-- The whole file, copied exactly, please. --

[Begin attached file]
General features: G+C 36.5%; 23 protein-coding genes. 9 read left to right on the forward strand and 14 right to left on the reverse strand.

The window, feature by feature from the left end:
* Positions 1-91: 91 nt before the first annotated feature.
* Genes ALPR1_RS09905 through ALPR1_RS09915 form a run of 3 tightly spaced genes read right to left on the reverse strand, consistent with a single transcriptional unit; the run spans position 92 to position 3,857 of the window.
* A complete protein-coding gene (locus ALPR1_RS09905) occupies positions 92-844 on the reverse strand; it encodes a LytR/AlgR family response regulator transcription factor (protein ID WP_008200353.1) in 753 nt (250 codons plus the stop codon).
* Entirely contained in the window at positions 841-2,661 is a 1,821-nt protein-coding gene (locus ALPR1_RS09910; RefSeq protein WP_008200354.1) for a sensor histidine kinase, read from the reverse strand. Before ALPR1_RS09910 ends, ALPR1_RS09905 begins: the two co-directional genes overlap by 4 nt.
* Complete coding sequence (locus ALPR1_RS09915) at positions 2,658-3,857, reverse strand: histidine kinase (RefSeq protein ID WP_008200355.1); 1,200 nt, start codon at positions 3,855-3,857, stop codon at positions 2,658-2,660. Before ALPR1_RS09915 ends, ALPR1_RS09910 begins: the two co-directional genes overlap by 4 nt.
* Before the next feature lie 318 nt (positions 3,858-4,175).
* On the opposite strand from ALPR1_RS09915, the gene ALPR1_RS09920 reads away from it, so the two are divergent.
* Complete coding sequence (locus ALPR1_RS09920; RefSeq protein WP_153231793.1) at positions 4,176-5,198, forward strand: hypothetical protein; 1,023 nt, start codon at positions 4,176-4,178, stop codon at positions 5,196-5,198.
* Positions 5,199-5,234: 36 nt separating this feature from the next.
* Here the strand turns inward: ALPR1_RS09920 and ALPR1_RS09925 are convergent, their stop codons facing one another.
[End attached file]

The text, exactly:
General features: G+C 36.5%; 23 protein-coding genes. 9 read left to right on the forward strand and 14 right to left on the reverse strand.

The window, feature by feature from the left end:
* Positions 1-91: 91 nt before the first annotated feature.
* Genes ALPR1_RS09905 through ALPR1_RS09915 form a run of 3 tightly spaced genes read right to left on the reverse strand, consistent with a single transcriptional unit; the run spans position 92 to position 3,857 of the window.
* A complete protein-coding gene (locus ALPR1_RS09905) occupies positions 92-844 on the reverse strand; it encodes a LytR/AlgR family response regulator transcription factor (protein ID WP_008200353.1) in 753 nt (250 codons plus the stop codon).
* Entirely contained in the window at positions 841-2,661 is a 1,821-nt protein-coding gene (locus ALPR1_RS09910; RefSeq protein WP_008200354.1) for a sensor histidine kinase, read from the reverse strand. Before ALPR1_RS09910 ends, ALPR1_RS09905 begins: the two co-directional genes overlap by 4 nt.
* Complete coding sequence (locus ALPR1_RS09915) at positions 2,658-3,857, reverse strand: histidine kinase (RefSeq protein ID WP_008200355.1); 1,200 nt, start codon at positions 3,855-3,857, stop codon at positions 2,658-2,660. Before ALPR1_RS09915 ends, ALPR1_RS09910 begins: the two co-directional genes overlap by 4 nt.
* Before the next feature lie 318 nt (positions 3,858-4,175).
* On the opposite strand from ALPR1_RS09915, the gene ALPR1_RS09920 reads away from it, so the two are divergent.
* Complete coding sequence (locus ALPR1_RS09920; RefSeq protein WP_153231793.1) at positions 4,176-5,198, forward strand: hypothetical protein; 1,023 nt, start codon at positions 4,176-4,178, stop codon at positions 5,196-5,198.
* Positions 5,199-5,234: 36 nt separating this feature from the next.
* Here the strand turns inward: ALPR1_RS09920 and ALPR1_RS09925 are convergent, their stop codons facing one another.